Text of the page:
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Joao-Pierre S. Ruth
April 15, 2021
4 Min Read
Image: Gorodenkoff - stock.Adobe.com
Expanding on its relationship with Girls in Tech, Amazon Web Services says it plans to back a plethora of programs with the organization to make the tech space more representative of the populace. The deeper connection means AWS will back Girls in Tech’s annual conference and other initiatives, including a re-launched virtual mentorship program and the Amplify startup pitch competition.
Diversity and inclusivity continue to be discussed across the tech sector and this collaboration is just one example of the effort to encourage and empower more women to pursue careers in technology -- a space where women make up just 26% of computer scientists worldwide by estimates cited by Girls in Tech and AWS.
The goal of the elevated partnership with Girls in Tech is to narrow the gap in gender representation among women in this career field, says LaDavia Drane, head of global inclusion, diversity, and equity with AWS. “This collaboration provides the opportunity for networking and mentorship relationships in order for us to help Girls in Tech’s overall mission to decrease that gap,” she says.
AWS plans to have some of its team members serve as speakers for Girls in Tech’s annual conference, career fair, and hackathon, Drane says. This is an ongoing effort to change the ratio of women in technology roles, which will also include mentorship that cannot take place during shot-term events, she says. “The goal is for this partnership to be year-round. The mentorships will help with that.”
Drane says women make up 40% of Amazon's workforce and they regard mentorship through groups such as Girls in Tech as a priority. “You’ll see our technologists showing up in a major way to make sure Adriana’s goals are directly tied to us and we are helping her to meet those goals,” she says.
Adriana Gascoigne, founder and CEO of Girls in Tech, says her organization got its start in 2007 with a focus on empowering women and eliminating the gender gap within tech. The organization’s efforts include career development, increased exposure to opportunities, and education, she says.
These days there are many other organizations and forums that support the inclusion and advancement of women in tech careers, such as the Women in IT Summit, Girls Who Code, and Black Girls Code. Gascoigne says Girls in Tech wants to help women advance in many professions that fall under the tech umbrella. The curriculum her organization offers is meant to speak to the breadth of professions across STEM fields. “We’re not just focused on software developers or women with a technical background,” Gascoigne says. “We’re also focused on product developers, product marketers, business development, and sales.”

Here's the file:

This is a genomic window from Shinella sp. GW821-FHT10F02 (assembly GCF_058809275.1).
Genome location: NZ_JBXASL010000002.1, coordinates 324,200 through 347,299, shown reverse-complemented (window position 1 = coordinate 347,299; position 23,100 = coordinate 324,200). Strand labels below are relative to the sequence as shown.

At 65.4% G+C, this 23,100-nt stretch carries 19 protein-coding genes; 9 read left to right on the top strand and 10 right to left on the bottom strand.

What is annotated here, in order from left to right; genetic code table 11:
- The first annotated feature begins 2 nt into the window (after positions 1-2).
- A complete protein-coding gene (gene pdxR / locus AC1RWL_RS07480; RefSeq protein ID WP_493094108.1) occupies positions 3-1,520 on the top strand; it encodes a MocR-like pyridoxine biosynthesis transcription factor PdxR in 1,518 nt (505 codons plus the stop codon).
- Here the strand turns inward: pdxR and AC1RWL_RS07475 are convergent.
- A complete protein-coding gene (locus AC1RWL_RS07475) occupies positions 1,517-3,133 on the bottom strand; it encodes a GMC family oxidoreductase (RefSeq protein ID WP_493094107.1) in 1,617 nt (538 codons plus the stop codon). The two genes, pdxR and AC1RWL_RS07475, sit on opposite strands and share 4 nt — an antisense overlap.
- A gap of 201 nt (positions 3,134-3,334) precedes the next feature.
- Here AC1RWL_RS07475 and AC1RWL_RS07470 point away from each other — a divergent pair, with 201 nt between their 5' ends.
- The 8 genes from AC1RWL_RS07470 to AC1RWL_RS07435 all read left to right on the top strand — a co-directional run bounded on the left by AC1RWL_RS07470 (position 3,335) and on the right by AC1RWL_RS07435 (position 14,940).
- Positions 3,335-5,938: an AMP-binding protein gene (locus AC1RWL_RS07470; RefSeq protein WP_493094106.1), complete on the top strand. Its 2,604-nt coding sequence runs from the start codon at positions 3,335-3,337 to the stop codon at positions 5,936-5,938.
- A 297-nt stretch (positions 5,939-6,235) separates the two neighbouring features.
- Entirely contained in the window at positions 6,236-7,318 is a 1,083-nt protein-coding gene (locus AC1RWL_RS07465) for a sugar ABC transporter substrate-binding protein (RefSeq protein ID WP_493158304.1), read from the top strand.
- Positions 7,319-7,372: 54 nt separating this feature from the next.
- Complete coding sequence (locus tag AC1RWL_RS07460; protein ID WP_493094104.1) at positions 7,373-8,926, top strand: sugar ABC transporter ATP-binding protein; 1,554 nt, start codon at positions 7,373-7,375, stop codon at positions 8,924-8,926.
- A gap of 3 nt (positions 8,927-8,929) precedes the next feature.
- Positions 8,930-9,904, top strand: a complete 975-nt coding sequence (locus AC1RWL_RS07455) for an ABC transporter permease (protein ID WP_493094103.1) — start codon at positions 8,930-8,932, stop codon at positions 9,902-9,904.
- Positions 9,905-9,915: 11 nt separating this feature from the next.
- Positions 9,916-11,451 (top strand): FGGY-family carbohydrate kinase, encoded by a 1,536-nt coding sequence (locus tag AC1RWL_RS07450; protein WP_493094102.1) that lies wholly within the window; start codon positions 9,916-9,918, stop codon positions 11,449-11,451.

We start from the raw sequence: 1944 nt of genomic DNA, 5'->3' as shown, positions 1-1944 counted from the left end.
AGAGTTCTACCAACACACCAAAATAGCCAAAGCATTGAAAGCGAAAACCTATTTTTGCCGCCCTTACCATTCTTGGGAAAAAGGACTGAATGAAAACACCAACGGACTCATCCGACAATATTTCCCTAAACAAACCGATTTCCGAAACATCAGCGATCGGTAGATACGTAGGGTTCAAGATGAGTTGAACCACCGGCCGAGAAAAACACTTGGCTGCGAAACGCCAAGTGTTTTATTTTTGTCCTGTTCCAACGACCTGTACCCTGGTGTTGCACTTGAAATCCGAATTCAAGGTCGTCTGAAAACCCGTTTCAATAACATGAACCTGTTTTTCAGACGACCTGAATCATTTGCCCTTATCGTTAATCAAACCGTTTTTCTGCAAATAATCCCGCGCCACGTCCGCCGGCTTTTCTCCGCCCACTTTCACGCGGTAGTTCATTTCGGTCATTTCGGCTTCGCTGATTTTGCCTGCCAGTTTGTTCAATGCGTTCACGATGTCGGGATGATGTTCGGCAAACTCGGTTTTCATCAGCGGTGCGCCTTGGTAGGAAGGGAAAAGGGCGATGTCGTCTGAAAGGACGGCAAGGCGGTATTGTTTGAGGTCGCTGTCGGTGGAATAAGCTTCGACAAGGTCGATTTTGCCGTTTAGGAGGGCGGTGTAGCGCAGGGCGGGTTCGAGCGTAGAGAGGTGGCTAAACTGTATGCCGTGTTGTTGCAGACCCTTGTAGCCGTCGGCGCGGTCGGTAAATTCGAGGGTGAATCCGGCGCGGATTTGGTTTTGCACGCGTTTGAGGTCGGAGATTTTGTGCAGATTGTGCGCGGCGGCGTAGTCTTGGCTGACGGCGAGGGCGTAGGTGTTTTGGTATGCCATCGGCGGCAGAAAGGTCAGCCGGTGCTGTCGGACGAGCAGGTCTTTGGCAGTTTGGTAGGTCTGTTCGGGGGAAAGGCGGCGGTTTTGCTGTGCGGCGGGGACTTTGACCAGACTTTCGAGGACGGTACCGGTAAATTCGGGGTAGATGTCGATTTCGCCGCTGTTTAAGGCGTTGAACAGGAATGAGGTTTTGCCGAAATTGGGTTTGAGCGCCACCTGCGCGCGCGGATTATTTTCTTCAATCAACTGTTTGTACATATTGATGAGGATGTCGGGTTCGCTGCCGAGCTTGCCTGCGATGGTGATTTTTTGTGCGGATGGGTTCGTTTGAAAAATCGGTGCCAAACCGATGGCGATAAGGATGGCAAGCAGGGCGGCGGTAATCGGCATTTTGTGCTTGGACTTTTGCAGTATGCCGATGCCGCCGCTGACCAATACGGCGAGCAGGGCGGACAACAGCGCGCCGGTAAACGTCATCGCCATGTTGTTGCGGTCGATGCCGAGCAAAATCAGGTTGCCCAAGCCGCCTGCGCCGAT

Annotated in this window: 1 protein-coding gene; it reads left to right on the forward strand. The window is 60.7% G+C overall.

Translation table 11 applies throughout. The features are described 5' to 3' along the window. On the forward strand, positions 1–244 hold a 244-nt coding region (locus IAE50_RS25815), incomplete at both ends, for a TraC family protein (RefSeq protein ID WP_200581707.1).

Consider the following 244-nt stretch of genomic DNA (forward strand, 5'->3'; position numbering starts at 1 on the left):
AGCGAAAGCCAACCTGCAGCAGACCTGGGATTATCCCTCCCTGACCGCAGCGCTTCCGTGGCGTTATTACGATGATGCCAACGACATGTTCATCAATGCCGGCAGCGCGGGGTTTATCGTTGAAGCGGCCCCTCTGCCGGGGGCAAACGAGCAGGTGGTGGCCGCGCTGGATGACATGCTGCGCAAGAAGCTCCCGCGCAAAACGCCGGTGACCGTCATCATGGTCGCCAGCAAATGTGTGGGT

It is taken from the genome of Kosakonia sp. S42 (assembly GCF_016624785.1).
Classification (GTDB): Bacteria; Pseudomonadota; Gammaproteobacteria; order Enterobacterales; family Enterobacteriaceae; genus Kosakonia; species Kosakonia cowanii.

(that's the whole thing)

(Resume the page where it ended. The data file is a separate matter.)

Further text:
Girls in Tech operates internationally with chapters in 54 cities in 37 countries across six continents, she says. “Right now, we’re really focusing more of our efforts in underserved regions within Africa and Central and Latin America.”
The organization has created customized programs to support those campaigns, which includes virtual hackathons and a three-month, virtual mentorship that matches mentees with seasoned professionals.
Gascoigne says Girls in Tech has worked previously with AWS though this latest collaboration is more robust, especially when it comes to its annual conference slated for September, which typically draws more than 10,000 members. “With AWS’s support, we’re able to produce these programs in a seamless way,” she says, which may include drawing on the global presence of AWS to make resources available to chapters around the world.
Other initiatives Girls in Tech is tackling these days include the Half the Board campaign, which Gascoigne says highlights the need for corporations to aim for 50-50 gender representation on their boards by 2025. “Sandy Carter, who is involved on our board and is an executive at AWS, was one of the first signers of this open letter we issued,” she says.
Change in tech is being driven not only by demands of those who have been underrepresented in this arena but the needs of the market, according to Gascoigne. “There’s a company called CultureAmp that we work with extensively -- they basically do an audit of how companies are faring in terms of diverse recruitment,” she says. This includes training programs for management and employees, policies for hiring, and focusing on diversity, equity, and inclusivity. “Times ae changing,” Gascoigne says, “and companies need to be held accountable and employees can now be picky about that.”
About the Author(s)
Joao-Pierre S. Ruth has spent his career immersed in business and technology journalism first covering local industries in New Jersey, later as the New York editor for Xconomy delving into the city's tech startup community, and then as a freelancer for such outlets as TheStreet, Investopedia, and Street Fight. Joao-Pierre earned his bachelor's in English from Rutgers University. Follow him on Twitter: @jpruth.
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